About Power Inverters
The difference is the type of battery you want to run your power inverter on. Most vehicles run off a 12 volt battery. The 24 volt are generally used in large trucks or industrial motors. For more information feel free to contact us.
Some appliances or tools, such as ones with a motor, require an initial surge of power to start up (“starting load” or “peak load”). Once started, the tool or appliance requires less power to continue to operate (“continuous load”).
A power inverter converts DC power into conventional AC power which can run all kinds of household products such as: kitchen appliances, microwaves, power tools, TVs, radios, computers and more. You just connect the inverter to a battery, and plug your AC devices into the inverter and you’ve got power on the go.
The power rating used with microwave ovens is the “cooking power” which refers to the power being “delivered” to the food being cooked. The actual operating power requirement rating is higher than the cooking power rating (for example, a microwave with “advertised” rating of 525 watts usually corresponds to almost 1100 watts of power consumption). The actual power consumption is usually stated on the back of the microwave. If the operating power requirement cannot be found on the back of the microwave, check the owner’s manual or contact the manufacturer.
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No, cigarette lighters cannot handle large loads, the highest model with a cigarette lighter is the PW400-12. If the cigarette lighter in your car is rated at 10 AMPS you will only be able to use the inverter up to 120 watts, 15 Amps will allow you to use it up to 180 watts and a 20 Amps up to 240 watts or up to 400 watts using the cables by connecting them directly to the battery.
Please refer to our Voltage/Usage Guide for common electronics, tools and appliances.
Make sure your volt meter is a true RMS reader, if it is not, the voltage rating will most likely be off when testing the voltage output on any type of Power Inverter.
About Voltage Converters / Transformers
On the back of your appliance, you will find a label describing the power requirements. You should see a label describing the Wattage (W) or the Amperage (A) of the appliance. Once noted, choose a voltage transformer / converter which can handle a higher amount of wattage then your device is rated at. Certain devices which are motor based may require additional power to start up then indicated (know as Surge), in this case you should generaly add an extra 20% to the power requirements of your device. However some high surge devices have been known to consume 2 or 3 times the wattage indicated. Check out our Voltage/Usage Guide page.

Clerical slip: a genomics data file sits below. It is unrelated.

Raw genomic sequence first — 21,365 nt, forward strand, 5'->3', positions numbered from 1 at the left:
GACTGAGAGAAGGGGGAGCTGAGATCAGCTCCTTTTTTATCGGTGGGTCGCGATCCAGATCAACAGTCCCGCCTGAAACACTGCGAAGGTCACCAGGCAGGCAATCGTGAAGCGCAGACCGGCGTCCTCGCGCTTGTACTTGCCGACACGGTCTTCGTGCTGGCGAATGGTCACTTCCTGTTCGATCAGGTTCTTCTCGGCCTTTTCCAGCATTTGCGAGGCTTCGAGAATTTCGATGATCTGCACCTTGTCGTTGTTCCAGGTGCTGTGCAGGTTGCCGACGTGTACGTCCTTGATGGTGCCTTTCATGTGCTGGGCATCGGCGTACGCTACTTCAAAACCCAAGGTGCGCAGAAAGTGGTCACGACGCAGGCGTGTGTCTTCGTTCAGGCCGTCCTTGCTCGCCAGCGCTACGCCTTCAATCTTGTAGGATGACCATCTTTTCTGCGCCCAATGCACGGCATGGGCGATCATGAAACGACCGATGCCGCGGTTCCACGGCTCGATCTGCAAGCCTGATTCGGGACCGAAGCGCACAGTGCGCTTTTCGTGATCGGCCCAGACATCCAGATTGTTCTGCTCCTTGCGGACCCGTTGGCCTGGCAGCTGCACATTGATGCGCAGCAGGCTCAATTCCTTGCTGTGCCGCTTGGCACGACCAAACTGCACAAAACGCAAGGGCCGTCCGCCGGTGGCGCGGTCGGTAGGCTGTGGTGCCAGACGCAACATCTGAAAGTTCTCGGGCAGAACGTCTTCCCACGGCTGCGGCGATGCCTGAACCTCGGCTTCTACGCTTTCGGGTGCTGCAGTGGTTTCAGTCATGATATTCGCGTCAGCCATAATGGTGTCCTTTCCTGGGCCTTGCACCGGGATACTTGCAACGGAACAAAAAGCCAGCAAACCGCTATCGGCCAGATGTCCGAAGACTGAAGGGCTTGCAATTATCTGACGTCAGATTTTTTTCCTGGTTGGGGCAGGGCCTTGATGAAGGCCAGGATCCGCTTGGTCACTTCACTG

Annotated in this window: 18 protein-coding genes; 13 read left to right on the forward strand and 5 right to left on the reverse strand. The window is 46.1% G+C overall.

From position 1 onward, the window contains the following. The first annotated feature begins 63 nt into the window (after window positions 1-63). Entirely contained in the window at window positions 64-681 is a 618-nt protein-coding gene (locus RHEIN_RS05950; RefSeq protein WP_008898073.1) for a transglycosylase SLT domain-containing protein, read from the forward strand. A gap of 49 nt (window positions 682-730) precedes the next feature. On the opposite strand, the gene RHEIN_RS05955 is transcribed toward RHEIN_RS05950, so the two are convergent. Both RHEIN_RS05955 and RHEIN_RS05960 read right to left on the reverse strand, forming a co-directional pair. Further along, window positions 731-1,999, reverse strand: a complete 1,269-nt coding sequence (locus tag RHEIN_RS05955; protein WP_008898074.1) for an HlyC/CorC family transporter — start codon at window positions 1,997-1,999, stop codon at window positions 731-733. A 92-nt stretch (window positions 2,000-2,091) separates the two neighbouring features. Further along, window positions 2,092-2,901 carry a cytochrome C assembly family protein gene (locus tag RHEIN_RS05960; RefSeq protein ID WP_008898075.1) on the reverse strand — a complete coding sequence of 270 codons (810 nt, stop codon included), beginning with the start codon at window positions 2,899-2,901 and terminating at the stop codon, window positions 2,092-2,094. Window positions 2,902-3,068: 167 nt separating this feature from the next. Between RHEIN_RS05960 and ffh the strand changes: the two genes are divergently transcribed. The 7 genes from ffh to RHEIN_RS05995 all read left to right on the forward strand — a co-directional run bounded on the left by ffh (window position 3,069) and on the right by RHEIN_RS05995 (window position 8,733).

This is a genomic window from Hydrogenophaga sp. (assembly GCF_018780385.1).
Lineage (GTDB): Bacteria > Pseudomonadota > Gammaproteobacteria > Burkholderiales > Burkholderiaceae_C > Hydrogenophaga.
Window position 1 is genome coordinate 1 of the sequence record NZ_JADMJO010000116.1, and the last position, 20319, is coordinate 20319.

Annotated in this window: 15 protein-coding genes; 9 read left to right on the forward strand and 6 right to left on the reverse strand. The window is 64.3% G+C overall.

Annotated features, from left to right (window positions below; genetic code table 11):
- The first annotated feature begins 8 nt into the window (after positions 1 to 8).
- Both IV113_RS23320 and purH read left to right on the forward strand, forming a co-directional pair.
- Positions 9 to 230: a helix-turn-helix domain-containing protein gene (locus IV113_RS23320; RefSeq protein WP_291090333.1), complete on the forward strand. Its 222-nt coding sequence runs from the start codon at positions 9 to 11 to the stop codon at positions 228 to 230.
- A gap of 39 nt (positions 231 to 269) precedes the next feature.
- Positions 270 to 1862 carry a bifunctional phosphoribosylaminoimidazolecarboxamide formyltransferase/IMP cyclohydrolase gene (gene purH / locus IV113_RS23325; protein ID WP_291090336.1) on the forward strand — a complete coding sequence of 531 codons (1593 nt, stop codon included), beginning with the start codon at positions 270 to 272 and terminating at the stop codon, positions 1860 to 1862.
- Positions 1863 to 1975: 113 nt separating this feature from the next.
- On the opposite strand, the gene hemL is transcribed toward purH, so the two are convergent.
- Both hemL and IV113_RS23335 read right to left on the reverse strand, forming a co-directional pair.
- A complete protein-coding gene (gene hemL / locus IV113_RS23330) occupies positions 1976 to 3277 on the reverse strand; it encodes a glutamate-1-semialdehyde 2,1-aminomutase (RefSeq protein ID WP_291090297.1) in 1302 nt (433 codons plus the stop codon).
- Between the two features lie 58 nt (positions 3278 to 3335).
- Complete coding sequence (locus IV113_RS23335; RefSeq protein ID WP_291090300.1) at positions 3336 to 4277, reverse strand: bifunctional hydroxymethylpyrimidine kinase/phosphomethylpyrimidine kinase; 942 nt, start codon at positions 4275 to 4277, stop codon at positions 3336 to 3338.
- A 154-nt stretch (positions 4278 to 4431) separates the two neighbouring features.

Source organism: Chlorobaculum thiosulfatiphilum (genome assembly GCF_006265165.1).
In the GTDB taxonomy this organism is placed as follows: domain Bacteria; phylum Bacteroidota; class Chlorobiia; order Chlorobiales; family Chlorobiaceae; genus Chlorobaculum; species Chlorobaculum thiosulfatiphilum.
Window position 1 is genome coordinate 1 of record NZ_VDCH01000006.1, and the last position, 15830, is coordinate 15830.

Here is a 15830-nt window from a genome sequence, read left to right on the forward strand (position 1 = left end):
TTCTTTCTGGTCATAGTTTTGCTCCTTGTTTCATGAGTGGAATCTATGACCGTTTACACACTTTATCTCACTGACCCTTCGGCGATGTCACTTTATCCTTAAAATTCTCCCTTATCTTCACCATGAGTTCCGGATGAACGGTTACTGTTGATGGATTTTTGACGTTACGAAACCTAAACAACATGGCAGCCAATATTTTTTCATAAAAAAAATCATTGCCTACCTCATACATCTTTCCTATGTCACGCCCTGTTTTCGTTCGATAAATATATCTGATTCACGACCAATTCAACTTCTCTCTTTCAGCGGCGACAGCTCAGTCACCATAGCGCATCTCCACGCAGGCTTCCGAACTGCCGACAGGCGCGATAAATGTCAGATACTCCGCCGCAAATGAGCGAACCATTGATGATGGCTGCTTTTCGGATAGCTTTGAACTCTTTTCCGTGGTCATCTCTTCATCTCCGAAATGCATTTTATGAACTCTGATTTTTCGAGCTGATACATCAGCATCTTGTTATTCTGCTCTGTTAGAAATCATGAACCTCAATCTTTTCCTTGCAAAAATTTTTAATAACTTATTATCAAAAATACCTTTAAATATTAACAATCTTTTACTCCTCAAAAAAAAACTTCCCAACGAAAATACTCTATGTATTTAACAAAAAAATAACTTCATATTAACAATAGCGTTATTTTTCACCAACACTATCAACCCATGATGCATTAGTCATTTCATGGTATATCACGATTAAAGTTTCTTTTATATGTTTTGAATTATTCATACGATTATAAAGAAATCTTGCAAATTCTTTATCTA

To connect a television to a converter you must choose a converter more powerful that what is indicated at the rear of your TV set, because it creates a surge when it is turned on. We would recommend the VC750W for any TV or Monitor.
Yes as long as you don’t exceed the Wattage capacity of the voltage converter. A “surge protector” is required. You can find them on this web-site as well.
- A voltage regulator functions as a voltage converter as well as a voltage stabilizer.
- A voltage stabilizer will stabilize the electricity to fixed current.
- This unit is usually used in countries where the voltage currency is not stable.
- The voltage regulator will stabilize a voltage fluctuation between 75v-130v to 110v (+- 4%).
- The voltage regulator will stabilize a voltage fluctuation between 180v-260v to 220v (+- 4%).
VC model transformers come with an American-to-European plug adapter GS20 (American input and output of 2 Round pin grounded). You can find additional types of “plug adapters” on the web-site or view our Voltage Guide to find out which plug a given coutry uses.
Yes, you can connect it directly to the VC series transformers since they come with a UNIVERSAL outlet which can accept any 220 Volt/50Hz (overseas) plug type except for the South African plug.
All voltage converters only convert the voltage and not the cycle, however most appliances and electronics will function properly with them. North American 110-120 volt electricity is generated at 60 Hz. (Cycles) Alternating Current. Most foreign 220-240 volt electricity is generated at 50 Hz. (Cycles) Alternating Current. This difference in cycles may cause the motor in your 60 Hz. North American appliance to operate slightly slower when used on 50 Hz. foreign electricity. This cycle difference will also cause analog clocks and timing circuits that use Alternating Current as a timing base to keep incorrect time. Most modern electronic equipment including battery chargers, computers, printers, stereos, tape and CD players, VCR/DVD players, etc. will not be affected by the difference in cycles.